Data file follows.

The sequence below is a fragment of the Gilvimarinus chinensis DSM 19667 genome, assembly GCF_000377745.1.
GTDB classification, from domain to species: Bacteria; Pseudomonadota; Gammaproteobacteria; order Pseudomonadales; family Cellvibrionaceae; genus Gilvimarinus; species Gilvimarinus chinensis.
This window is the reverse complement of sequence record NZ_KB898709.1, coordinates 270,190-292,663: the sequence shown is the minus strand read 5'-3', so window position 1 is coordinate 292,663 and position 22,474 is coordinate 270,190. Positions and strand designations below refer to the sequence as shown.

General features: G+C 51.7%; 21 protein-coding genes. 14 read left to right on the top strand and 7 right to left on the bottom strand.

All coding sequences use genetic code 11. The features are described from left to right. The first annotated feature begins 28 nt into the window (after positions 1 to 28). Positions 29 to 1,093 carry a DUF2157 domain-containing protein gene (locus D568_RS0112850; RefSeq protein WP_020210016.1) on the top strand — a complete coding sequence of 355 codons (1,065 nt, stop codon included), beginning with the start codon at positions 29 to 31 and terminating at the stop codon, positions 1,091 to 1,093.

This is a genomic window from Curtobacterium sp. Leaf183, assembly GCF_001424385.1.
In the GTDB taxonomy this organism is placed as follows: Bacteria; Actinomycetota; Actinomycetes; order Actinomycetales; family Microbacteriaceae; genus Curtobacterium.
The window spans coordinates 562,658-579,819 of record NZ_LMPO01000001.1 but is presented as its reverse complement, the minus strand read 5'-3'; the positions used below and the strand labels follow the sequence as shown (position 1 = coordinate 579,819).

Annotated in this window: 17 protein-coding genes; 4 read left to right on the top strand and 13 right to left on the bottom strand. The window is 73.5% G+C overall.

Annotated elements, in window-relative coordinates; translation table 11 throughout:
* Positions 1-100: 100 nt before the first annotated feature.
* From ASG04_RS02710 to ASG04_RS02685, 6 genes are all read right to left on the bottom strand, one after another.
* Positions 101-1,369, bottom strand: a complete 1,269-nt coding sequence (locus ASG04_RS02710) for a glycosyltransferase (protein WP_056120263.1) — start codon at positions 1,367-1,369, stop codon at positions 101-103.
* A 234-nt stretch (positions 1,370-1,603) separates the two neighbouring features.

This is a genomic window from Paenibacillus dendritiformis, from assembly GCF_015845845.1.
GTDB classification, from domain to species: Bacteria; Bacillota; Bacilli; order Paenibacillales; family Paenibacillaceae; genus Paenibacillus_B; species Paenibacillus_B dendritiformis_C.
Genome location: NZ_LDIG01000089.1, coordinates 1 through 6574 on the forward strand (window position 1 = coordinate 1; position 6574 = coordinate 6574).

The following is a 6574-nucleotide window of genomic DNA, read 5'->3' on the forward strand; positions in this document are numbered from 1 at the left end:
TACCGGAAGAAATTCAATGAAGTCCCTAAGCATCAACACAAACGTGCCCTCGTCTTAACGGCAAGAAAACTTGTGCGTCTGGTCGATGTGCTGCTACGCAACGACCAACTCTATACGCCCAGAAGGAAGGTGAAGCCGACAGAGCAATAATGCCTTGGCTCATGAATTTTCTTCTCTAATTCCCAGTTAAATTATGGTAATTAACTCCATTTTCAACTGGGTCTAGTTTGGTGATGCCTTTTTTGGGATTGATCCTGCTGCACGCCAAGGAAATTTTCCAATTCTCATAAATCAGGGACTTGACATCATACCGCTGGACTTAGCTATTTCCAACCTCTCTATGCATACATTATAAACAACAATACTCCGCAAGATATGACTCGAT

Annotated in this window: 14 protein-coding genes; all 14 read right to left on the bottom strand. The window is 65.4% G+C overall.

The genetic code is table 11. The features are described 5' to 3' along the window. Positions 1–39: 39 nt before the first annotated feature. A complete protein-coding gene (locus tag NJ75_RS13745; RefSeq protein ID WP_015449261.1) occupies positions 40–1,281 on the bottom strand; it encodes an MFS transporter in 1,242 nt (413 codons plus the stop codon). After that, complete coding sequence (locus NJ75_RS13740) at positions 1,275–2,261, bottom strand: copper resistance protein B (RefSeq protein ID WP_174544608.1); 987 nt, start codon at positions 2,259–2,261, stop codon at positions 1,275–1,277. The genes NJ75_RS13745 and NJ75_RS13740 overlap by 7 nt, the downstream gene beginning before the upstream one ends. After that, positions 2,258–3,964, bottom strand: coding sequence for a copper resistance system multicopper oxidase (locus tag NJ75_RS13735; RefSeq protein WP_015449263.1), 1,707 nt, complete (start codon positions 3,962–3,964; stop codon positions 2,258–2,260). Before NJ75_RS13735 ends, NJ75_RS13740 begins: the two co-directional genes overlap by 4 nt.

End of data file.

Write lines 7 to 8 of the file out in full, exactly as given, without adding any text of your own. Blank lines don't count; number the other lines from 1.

In the GTDB taxonomy this organism is placed as follows: Bacteria; Actinomycetota; Actinomycetes; order Actinomycetales; family Microbacteriaceae; genus Curtobacterium.
The window spans coordinates 562,658-579,819 of record NZ_LMPO01000001.1 but is presented as its reverse complement, the minus strand read 5'-3'; the positions used below and the strand labels follow the sequence as shown (position 1 = coordinate 579,819).